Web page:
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NSERC Presents 2 Minutes With Megan C. Engel
University of Alberta


Video Name

2 Minutes with Megan C. Engel


NSERC Communications



Release Date

March 8, 2013


Proteins are essential building blocks of life and critical to human health. Protein folding is the process by which a protein assumes its functional shape—from a random coil into a serviceable three-dimensional structure. When proteins misfold, they can cause many neurodegenerative diseases, including Parkinson's disease.

Megan Engel is improving understanding of energy landscape theory, which is the framework for describing molecular folding. By applying theories from physics to understanding energy landscapes, her research will provide an important contribution to a growing interdisciplinary field of biophysics.

Megan C. Engel

One of the biggest unanswered questions in science is how biological molecules self-assemble. So diseases like Parkinson's disease and Alzheimer's diseases are caused when proteins don't fold the way they're supposed to. So they misfold. The fundamental building blocks of a protein are amino acids. So in your cells, these proteins kind of get assembled on an assembly line. So amino acids kind of get stacked together in a one-dimensional line. But somehow there's this mystical folding process, and this one-dimensional line of amino acids folds into a three-dimensional, functional shape that allows you to survive and function. So what we're wondering is what tells this one-dimensional line exactly how to take this perfect native shape. And it's a process that we don't fully understand. And we think that it's encoded in the specific pattern that's in the sequence, somehow instructs the protein OK, you're going to have to fold in this way.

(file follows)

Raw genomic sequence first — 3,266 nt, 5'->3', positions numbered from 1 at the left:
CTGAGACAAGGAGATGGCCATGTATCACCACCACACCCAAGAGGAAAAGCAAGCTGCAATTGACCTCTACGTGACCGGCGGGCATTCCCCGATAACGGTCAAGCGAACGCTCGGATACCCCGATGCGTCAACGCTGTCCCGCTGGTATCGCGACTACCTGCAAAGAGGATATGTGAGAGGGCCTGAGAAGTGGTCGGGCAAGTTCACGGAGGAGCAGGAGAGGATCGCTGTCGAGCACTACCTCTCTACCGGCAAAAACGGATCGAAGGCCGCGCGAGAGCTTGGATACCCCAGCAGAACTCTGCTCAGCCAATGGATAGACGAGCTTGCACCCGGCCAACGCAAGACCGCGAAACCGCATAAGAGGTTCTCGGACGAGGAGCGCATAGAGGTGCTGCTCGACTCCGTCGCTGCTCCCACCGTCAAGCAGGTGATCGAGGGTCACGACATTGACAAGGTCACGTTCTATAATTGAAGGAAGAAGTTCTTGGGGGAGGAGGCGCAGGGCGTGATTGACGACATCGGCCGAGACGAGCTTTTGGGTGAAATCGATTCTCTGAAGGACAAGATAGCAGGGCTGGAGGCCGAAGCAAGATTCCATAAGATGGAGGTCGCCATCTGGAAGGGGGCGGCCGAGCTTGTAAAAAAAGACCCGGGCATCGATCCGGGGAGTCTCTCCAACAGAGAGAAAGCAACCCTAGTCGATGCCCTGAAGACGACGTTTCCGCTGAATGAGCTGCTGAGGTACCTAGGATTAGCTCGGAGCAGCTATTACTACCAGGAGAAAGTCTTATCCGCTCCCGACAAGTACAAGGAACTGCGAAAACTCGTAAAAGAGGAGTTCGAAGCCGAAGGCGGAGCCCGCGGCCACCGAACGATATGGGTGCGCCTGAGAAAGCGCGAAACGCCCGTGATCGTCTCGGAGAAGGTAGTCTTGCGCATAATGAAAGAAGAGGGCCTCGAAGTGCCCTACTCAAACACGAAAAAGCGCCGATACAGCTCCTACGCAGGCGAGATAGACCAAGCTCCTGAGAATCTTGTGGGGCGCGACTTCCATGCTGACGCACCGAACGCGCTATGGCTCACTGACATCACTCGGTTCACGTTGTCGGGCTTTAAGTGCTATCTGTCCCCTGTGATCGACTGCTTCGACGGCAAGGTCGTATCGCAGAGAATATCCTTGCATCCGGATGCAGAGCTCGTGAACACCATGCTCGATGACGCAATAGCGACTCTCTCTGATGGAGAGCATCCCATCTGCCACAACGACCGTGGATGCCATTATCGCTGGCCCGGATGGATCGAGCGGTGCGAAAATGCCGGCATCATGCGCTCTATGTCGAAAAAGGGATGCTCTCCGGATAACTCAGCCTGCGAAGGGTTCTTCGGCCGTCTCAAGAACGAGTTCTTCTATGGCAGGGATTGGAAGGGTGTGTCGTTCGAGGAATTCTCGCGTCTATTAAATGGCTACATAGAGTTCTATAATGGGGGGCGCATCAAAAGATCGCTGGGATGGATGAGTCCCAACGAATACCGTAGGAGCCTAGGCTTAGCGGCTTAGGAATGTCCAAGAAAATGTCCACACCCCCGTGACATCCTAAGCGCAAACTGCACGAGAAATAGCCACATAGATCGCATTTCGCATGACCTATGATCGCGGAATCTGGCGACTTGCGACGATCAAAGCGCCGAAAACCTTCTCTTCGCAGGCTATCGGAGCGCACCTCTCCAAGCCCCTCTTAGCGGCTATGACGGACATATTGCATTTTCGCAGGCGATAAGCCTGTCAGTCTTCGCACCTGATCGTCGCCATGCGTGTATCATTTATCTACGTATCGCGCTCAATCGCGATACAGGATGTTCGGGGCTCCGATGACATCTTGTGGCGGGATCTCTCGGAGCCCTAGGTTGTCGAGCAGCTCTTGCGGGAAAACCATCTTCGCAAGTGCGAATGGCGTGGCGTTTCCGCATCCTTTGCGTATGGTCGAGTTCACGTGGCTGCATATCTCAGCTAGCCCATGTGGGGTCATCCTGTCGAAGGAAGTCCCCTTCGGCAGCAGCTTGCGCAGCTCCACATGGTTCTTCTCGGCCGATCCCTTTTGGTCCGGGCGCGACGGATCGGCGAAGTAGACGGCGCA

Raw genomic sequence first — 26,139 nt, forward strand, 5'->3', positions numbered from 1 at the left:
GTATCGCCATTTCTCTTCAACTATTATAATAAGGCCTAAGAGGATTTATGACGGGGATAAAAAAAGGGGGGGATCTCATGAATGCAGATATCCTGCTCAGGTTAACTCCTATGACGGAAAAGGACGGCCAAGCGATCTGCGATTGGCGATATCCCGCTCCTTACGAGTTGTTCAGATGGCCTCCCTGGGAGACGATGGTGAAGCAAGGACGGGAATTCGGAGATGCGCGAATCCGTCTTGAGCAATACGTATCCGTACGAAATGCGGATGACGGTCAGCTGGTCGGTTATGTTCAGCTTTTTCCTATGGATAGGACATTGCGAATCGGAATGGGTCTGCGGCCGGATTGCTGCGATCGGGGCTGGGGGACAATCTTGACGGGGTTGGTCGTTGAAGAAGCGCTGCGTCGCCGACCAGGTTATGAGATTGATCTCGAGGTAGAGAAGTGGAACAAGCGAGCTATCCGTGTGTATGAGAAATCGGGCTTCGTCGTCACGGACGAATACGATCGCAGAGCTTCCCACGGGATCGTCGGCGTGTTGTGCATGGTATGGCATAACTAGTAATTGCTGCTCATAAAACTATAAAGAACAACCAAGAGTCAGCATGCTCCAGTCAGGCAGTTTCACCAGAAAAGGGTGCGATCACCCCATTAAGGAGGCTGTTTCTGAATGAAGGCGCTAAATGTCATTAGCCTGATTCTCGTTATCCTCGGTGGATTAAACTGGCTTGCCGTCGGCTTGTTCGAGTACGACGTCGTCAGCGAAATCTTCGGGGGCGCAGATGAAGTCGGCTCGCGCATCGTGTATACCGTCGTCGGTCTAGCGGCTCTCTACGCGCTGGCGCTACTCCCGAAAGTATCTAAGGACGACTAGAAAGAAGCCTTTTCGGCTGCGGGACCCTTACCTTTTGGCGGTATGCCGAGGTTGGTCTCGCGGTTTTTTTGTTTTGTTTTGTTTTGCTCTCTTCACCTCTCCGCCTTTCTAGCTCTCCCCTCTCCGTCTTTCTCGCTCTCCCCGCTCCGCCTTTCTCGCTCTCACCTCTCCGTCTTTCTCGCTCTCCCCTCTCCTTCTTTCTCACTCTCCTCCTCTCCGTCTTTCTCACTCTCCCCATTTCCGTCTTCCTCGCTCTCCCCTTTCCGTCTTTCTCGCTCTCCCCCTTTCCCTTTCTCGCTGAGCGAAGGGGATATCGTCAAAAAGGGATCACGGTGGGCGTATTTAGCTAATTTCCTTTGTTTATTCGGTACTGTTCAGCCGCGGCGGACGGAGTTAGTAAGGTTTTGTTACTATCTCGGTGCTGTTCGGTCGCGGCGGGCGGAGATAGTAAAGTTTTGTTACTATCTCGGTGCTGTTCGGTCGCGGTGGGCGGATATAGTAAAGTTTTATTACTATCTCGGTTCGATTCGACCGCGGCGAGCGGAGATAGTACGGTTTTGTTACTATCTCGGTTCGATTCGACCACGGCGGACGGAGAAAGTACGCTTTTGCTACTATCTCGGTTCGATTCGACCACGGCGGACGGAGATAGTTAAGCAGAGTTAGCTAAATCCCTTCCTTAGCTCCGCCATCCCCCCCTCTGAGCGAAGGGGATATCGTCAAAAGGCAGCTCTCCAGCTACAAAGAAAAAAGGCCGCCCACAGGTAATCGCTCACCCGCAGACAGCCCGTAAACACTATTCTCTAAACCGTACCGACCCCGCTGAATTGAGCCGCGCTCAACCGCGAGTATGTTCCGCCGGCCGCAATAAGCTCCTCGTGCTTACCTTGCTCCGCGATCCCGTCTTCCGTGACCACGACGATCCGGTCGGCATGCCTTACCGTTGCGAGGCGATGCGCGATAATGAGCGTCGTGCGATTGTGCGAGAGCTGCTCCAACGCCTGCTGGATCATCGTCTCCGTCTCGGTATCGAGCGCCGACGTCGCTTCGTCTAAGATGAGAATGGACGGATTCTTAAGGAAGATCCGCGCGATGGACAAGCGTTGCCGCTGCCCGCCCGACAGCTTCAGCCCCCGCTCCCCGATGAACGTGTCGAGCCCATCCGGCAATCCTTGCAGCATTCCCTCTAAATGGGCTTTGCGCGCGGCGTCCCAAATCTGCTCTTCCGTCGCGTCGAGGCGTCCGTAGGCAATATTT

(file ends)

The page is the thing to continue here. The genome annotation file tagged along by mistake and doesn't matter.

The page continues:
I'm studying RNA molecules, which are another type of biological molecule, nucleic acids. So we use an apparatus called optical tweezers to basically pull apart an RNA molecule and then let it refold, and pull it apart and let it refold. And we can use some pretty sophisticated mathematical techniques to extract information about what's called the folding landscape for this molecule.

So basically what a folding landscape is, is sort of you can imagine a two-dimensional surface with little divots in it and kind of going into a funnel shape. And it basically just tells you what the energy of a molecule is as a function of what its shape is. And this is developing important data analysis techniques that can be used as well to understand protein folding.

NSERC has been phenomenal. I was fortunate enough to receive - to hold two NSERC undergraduate research awards, and that's where I found out that I loved research. And now NSERC continuing to fund me into my Master's is so phenomenal because it's enabling me to choose what I want to do. I wasn't limited by funds, I wasn't limited by any concerns, because NSERC was there to support me, so I could pick what I loved.

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